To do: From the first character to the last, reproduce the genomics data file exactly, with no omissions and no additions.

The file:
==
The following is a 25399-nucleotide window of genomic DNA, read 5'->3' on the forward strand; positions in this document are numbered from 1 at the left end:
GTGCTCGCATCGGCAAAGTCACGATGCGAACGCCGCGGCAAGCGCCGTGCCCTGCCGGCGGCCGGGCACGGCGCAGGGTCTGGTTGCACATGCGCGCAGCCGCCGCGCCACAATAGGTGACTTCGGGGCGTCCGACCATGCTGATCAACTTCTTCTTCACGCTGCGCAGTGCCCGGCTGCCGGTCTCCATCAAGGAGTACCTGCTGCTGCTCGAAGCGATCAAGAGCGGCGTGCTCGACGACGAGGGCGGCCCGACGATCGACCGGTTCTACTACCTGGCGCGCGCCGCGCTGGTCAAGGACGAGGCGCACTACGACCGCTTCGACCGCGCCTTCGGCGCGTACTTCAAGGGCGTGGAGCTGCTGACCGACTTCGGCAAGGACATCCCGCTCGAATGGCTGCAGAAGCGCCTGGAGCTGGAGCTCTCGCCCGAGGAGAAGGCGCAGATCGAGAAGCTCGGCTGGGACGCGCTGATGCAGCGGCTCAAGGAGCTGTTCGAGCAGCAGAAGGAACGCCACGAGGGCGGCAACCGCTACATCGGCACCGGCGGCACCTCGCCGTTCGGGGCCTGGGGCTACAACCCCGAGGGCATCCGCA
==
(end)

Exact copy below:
The following is a 25399-nucleotide window of genomic DNA, read 5'->3' on the forward strand; positions in this document are numbered from 1 at the left end:
GTGCTCGCATCGGCAAAGTCACGATGCGAACGCCGCGGCAAGCGCCGTGCCCTGCCGGCGGCCGGGCACGGCGCAGGGTCTGGTTGCACATGCGCGCAGCCGCCGCGCCACAATAGGTGACTTCGGGGCGTCCGACCATGCTGATCAACTTCTTCTTCACGCTGCGCAGTGCCCGGCTGCCGGTCTCCATCAAGGAGTACCTGCTGCTGCTCGAAGCGATCAAGAGCGGCGTGCTCGACGACGAGGGCGGCCCGACGATCGACCGGTTCTACTACCTGGCGCGCGCCGCGCTGGTCAAGGACGAGGCGCACTACGACCGCTTCGACCGCGCCTTCGGCGCGTACTTCAAGGGCGTGGAGCTGCTGACCGACTTCGGCAAGGACATCCCGCTCGAATGGCTGCAGAAGCGCCTGGAGCTGGAGCTCTCGCCCGAGGAGAAGGCGCAGATCGAGAAGCTCGGCTGGGACGCGCTGATGCAGCGGCTCAAGGAGCTGTTCGAGCAGCAGAAGGAACGCCACGAGGGCGGCAACCGCTACATCGGCACCGGCGGCACCTCGCCGTTCGGGGCCTGGGGCTACAACCCCGAGGGCATCCGCA